People have died from tobacco-related diseases since the opening of the first FCTC working group on 28 October 1999.
- February 2, 2011
FCA has written to Russian President Dmitry Medvedev to urge his government to introduce strong legislation to effectively protect Russians from the harms of tobacco use, in accordance with Russia’s National Concept on Tobacco Control and its obligations under the FCTC.
The letter also expresses deep concern about two tobacco-related bills introduced into the Duma recently and posted on the Duma website. See the full letter below:
February 1, 2011
Dmitry A. Medvedev
President of the Russian Federation
Ilinka Str, No 23
Moscow, 103132, Russia
Dear President Medvedev:
Greetings from the Framework Convention Alliance, a global coalition of nearly 360 non governmental organizations from over 100 countries working to strengthen the development, ratification and implementation of the Framework Convention on Tobacco Control (FCTC), the first modern-day international public health treaty developed under the auspicious of the World Health Organization. We are committed to the reduction of tobacco use and addiction throughout the world, aiming to protect individuals, families, and societies facing the devastating harms of tobacco consumption and exposure to secondhand smoke.
We are writing to congratulate the Russian Federation and express our support of your commendable advances in 2010 towards protecting the health and welfare of its people from the deadly toll of tobacco. The National Concept on Tobacco Control, introduced by Health Minister Golikova and signed by Prime Minister Putin in September, is a strong policy strategy to reduce the deadly consequences of tobacco use in accordance with the FCTC, that Russia ratified in 2008.
The National Concept has the potential to lead to one of the most comprehensive and innovative public health laws in the world. If a comprehensive legislation that meets or exceeds FCTC regulations passes in 2011, Russia will become a world leader in defending the public health of its citizens and in taking aggressive measures to decrease dependence on a deadly product that kills between 350,000 and 500,000 Russian citizens every year.
Among other provisions, the National Concept follows all FCTC guidelines, including a comprehensive ban on tobacco advertising, promotion, sponsorship, creating 100% smoke-free indoor public places, mandating warning labels that will keep the tobacco industry from hiding the health dangers of their products, and for increasing the price of tobacco products, which remain among the cheapest in the world.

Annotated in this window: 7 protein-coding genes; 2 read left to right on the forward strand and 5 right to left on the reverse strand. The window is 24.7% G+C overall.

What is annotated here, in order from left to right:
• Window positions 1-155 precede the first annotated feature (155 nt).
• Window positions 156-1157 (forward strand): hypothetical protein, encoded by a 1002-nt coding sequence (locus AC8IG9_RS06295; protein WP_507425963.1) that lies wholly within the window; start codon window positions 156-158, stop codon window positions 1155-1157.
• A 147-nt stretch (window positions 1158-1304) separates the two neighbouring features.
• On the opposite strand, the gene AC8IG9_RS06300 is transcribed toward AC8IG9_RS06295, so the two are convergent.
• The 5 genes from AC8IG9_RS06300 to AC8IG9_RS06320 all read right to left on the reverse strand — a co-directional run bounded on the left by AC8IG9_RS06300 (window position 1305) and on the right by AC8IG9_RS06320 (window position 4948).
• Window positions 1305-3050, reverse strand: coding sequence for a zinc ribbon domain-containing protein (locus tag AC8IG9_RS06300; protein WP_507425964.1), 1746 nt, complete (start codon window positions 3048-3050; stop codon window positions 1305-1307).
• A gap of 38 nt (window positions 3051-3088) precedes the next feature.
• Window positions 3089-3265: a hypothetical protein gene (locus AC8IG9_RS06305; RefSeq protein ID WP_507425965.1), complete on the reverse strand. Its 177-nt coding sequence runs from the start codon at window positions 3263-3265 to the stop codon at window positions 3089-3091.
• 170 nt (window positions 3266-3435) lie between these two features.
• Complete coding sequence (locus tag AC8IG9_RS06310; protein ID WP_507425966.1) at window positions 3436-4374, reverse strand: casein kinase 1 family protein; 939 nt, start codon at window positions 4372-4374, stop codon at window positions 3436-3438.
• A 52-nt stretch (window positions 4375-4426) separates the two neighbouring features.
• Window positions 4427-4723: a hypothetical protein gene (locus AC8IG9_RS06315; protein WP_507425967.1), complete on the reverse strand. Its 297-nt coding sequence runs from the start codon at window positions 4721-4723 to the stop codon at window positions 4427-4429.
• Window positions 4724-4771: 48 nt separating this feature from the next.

Russia’s extraordinarily high rate of tobacco use imposes a devastating impact on health and is a major contributor to the demographic crisis rooted in high mortality rates. Forty-four million adults smoke in Russia and approximately one half of lifetime smokers will die of a smoking-related illness. More than 60 percent of Russian men smoke, a rate higher than those in China and Turkey, countries known for their high tobacco use.
Russia released these statistics in November, after conducting a national health survey according to international standards. These are the highest prevalence rates of any country where this survey was conducted – higher than China, higher than India. We applaud the Russian Ministry of Health and government for releasing these results and for so forcefully articulating how the National Concept will provide the science-based policies to reduce the tobacco epidemic and improve the nation’s health.
The National Concept follows the FCTC by outlining science-based policies that are simple, comprehensive, and that will provide maximum benefit to the largest number of people. Strong tobacco control laws can significantly reduce the health burden and mortality caused by smoking. In all countries where good tobacco control laws are enacted, smoking rates have dropped, fewer people start smoking, and costs for health care are reduced. We strongly urge the government to introduce strong legislation to effectively protect the Russian people from the harms of tobacco use, in fulfillment both of the National Concept and of Russia’s obligations under the FCTC.
We also wish to express deep concern about two tobacco-related bills introduced into the Duma recently and posted on the Duma website: Bill number 469463-5 “On Limiting the Use of Tobacco,” which addresses smoke-free places among other provisions; bill number 39103-5 “On Changes to Paragraph 23 of the Federal Law On Advertising,” which addresses restrictions on advertising.
Unfortunately, the proposed bills lack even the minimal provisions of effective tobacco control policy. If enacted, the proposed bills would undermine the National Concept, delay Russia’s compliance with its FCTC obligations, and leave Russian citizens unprotected from the number one preventable cause of death.
The international tobacco control community continues to follow with interest and excitement the progress Russia is making in enacting policies to protect its citizens from the most common and preventable form of non-communicable diseases in the world. We encourage you to take the strongest possible measures based on science and international best practices and become an international leader in enacting comprehensive and effective national public health legislation.
Shoba John Laurent Huber